Millions in Economic Development Grants

The Spur Innovation Center got a $500,000 economic development grant. Above, an architectural rendering of the new workspace and event hub under construction in Southampton. Studio2 FLA

Two Bridgehampton facilities that serve the needs of children, the Peconic Land Trust, a couple of local seafood facilities, and the Towns of East Hampton, Southampton, and Shelter Island were among those awarded grants last month by Gov. Andrew M. Cuomo through the state’s Regional Economic Development Council.

More than $763 million in economic and community development funding was awarded statewide, with Long Island receiving $68.3 million for 103 projects across Nassau and Suffolk Counties.

The Peconic Land Trust will receive $3 million, one of the largest awards to a Long Island group, to help fund the second phase of its watershed protection program, which has prioritized land acquisition in the Towns of Shelter Island, Riverhead, and Southold. The goal is to safeguard groundwater recharge areas, watersheds, and drinking water for public supply wells.

The East Hampton Town shellfish hatchery won a $400,000 grant to consolidate its nursery and municipal facilities at one site on Three Mile Harbor, near the East Hampton Town Marine Patrol building. The grant will help with the town’s planned $4.75 million project to build a new aquaculture facility. As part of that plan, the town board had already approved in August spending up to $2.1 million to purchase a 1.1-acre property on Gann Road.

Manna Fish Farms in Southampton will receive $100,000 to upgrade the Shinnecock Fish Dock waterfront to provide better processing and packaging facilities for local fishermen. 

In Bridgehampton, the Children’s Museum of the East End won three grants totaling $527,400 and another Bridgehampton nonprofit, the Bridgehampton Child Care and Recreational Center, was awarded $300,000.

Bonnie Cannon, executive director of the Child Care and Recreational Center, said its new funding will be devoted to the center’s ongoing capital improvement campaign to raise approximately $2 million to expand and upgrade the center’s facility on the Bridgehampton-Sag Harbor Turnpike and add amenities such as meeting and tutoring areas, a computer lab, art room, a teen area, and storage space.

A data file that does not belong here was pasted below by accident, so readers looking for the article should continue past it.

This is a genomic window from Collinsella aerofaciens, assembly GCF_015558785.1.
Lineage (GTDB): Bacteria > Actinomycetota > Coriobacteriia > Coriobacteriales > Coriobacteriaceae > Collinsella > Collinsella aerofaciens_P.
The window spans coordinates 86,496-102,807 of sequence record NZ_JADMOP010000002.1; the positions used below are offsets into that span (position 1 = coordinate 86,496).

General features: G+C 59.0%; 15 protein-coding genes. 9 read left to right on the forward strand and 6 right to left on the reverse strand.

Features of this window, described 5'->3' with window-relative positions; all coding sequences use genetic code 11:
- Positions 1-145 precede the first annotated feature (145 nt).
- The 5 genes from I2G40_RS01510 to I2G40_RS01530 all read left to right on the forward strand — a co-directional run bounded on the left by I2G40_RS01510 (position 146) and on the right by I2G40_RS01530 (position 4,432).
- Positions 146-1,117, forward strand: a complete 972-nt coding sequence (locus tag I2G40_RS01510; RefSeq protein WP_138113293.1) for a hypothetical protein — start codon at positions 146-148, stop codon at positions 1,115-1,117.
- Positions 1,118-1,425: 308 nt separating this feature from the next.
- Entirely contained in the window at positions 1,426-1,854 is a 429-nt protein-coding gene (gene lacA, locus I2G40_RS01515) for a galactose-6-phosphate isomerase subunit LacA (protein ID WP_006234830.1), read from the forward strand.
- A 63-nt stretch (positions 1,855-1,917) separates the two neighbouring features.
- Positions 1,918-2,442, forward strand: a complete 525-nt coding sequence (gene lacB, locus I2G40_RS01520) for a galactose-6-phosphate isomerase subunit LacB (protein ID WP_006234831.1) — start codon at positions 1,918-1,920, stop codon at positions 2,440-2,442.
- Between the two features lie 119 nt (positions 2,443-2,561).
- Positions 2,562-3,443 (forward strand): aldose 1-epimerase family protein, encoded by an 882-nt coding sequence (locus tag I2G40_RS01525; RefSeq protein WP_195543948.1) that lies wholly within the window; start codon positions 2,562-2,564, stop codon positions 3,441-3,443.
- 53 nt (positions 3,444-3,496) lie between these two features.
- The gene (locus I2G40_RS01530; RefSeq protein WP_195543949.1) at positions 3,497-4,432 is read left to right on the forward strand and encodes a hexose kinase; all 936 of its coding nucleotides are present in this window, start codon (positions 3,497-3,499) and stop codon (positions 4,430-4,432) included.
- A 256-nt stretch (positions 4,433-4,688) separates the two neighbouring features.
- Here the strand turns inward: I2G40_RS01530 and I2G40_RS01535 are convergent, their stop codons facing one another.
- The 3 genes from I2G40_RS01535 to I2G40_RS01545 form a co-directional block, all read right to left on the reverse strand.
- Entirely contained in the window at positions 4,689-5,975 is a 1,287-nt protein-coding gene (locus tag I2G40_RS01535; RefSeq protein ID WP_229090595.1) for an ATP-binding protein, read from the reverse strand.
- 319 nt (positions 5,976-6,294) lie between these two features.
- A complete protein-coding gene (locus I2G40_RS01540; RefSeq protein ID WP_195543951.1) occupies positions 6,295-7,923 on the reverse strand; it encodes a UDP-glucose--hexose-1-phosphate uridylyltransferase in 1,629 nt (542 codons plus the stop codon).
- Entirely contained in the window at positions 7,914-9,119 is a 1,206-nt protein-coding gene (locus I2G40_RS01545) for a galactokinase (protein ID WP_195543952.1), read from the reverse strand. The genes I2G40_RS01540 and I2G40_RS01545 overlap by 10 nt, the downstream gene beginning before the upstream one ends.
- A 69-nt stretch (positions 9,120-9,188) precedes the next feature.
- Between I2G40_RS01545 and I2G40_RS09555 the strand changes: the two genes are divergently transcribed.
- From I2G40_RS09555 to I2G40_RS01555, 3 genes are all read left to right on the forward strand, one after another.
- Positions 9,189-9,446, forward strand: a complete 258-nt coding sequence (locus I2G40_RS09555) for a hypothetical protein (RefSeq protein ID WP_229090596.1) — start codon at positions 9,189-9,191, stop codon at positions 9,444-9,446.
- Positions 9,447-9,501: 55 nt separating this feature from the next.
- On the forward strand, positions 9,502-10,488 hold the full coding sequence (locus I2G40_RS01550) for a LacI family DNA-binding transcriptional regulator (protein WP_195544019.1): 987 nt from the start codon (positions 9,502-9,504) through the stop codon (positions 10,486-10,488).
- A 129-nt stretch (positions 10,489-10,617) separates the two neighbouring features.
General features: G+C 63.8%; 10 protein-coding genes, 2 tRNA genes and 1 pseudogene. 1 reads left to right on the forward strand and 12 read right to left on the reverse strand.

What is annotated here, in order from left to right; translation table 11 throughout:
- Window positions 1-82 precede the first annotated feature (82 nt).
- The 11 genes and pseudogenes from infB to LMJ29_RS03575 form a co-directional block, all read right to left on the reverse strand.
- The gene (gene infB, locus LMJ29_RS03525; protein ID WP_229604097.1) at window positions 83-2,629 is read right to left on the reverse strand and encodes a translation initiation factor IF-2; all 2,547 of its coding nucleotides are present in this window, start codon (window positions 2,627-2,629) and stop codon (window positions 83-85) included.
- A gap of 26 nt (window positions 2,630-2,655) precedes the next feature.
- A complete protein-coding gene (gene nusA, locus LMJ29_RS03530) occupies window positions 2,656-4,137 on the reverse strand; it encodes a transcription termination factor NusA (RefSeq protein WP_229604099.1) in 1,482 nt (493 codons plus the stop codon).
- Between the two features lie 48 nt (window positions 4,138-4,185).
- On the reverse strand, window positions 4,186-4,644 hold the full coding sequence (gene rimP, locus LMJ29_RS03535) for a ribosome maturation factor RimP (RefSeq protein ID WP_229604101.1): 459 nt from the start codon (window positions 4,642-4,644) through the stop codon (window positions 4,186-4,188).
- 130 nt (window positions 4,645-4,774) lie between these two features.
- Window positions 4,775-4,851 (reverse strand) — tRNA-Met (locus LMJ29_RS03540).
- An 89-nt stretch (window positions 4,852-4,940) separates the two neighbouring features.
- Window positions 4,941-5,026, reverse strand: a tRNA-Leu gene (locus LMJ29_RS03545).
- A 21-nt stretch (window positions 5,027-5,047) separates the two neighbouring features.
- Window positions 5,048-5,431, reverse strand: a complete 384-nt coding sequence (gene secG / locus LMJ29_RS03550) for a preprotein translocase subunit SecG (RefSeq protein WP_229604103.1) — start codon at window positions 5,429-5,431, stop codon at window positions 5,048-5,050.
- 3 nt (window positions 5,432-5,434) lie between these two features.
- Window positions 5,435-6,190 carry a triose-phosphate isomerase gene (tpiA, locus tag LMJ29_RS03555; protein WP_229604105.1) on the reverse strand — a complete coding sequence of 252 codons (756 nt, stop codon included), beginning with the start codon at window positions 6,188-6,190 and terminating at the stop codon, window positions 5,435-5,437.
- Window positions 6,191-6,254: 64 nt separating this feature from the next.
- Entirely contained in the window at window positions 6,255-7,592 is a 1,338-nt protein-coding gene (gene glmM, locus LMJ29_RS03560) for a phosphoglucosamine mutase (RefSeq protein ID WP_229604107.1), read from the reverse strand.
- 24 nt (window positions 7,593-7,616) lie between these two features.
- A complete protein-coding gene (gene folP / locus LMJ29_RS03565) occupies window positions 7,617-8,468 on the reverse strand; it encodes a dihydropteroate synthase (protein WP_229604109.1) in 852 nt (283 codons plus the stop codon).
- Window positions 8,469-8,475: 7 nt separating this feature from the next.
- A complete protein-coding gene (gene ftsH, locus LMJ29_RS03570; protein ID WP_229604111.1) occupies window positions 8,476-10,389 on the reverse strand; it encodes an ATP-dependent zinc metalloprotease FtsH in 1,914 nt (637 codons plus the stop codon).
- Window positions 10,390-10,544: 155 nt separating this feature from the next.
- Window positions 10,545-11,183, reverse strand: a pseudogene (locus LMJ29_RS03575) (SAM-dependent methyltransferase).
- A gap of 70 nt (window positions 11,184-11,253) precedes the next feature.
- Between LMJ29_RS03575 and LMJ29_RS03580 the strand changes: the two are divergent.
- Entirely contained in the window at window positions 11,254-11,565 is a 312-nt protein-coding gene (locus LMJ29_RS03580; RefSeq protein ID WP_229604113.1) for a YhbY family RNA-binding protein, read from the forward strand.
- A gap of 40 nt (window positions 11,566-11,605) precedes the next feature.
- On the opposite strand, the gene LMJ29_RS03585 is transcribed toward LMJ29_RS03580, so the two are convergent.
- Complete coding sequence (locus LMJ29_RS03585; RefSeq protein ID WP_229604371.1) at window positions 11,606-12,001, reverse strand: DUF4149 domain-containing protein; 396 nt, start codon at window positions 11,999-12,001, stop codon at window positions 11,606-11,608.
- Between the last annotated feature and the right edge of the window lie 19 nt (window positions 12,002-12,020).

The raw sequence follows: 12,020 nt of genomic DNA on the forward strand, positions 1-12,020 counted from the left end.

“It’s very exciting and much, much needed,” Ms. Cannon said. “We’re still raising money and taking donations. Among the other things we’ll have that we don’t have now is an area for teens to gather, more quiet space for study, a reception area. And we’ll have a common room where we’ll be able to do even more community-oriented things.”

Just down the street, CMEE is also planning a significant expansion in the Riverhead area. Two of its three grants — one for $302,400, and another  for $150,000 — will help pay for the construction of the Children’s Museum@Riverside, a new, 4,000-square-foot facility that will offer educational programs, interactive exhibits, and improved access to arts and culture for an area the museum identified as an “underserved” community. CMEE, which has been developing the project with help from the Town of Southampton and several community groups in Flanders and Riverside, plans to use its remaining $75,000 grant to train artists and educators to help deliver programs to the community.

The Spur Innovation Center, a workspace sharing and entrepreneur­ship group in Southampton, received $500,000. Ashley Heather, the founder of the Spur, has said the money will be used to add more staff, cover operational costs, and help pay for the new workspace-event hub that’s being built at 630 Hampton Road.

The East End Tourism Alliance plans to devote the $140,625 it received to support its Seasons of Reasons promotions, which are targeted at generating tourism in the nonpeak times of the year.

Other Regional Economic Development Council grants to local recipients included $5 million to Suffolk County to provide expanded public sewage connections on the south shore of the South Fork; $113,370 to the Town of Shelter Island to replace a restroom at Crescent Beach; $49,063 to Sag Harbor Industries to help existing employees obtain additional certification in soldering, and $410,000 to the Town of Southampton to rebuild a culvert under Noyac Road at North Sea Road to restore proper water flow through Alewife Creek, which will allow for the spawn migration of alewife, an important fish species to the local ecosystem.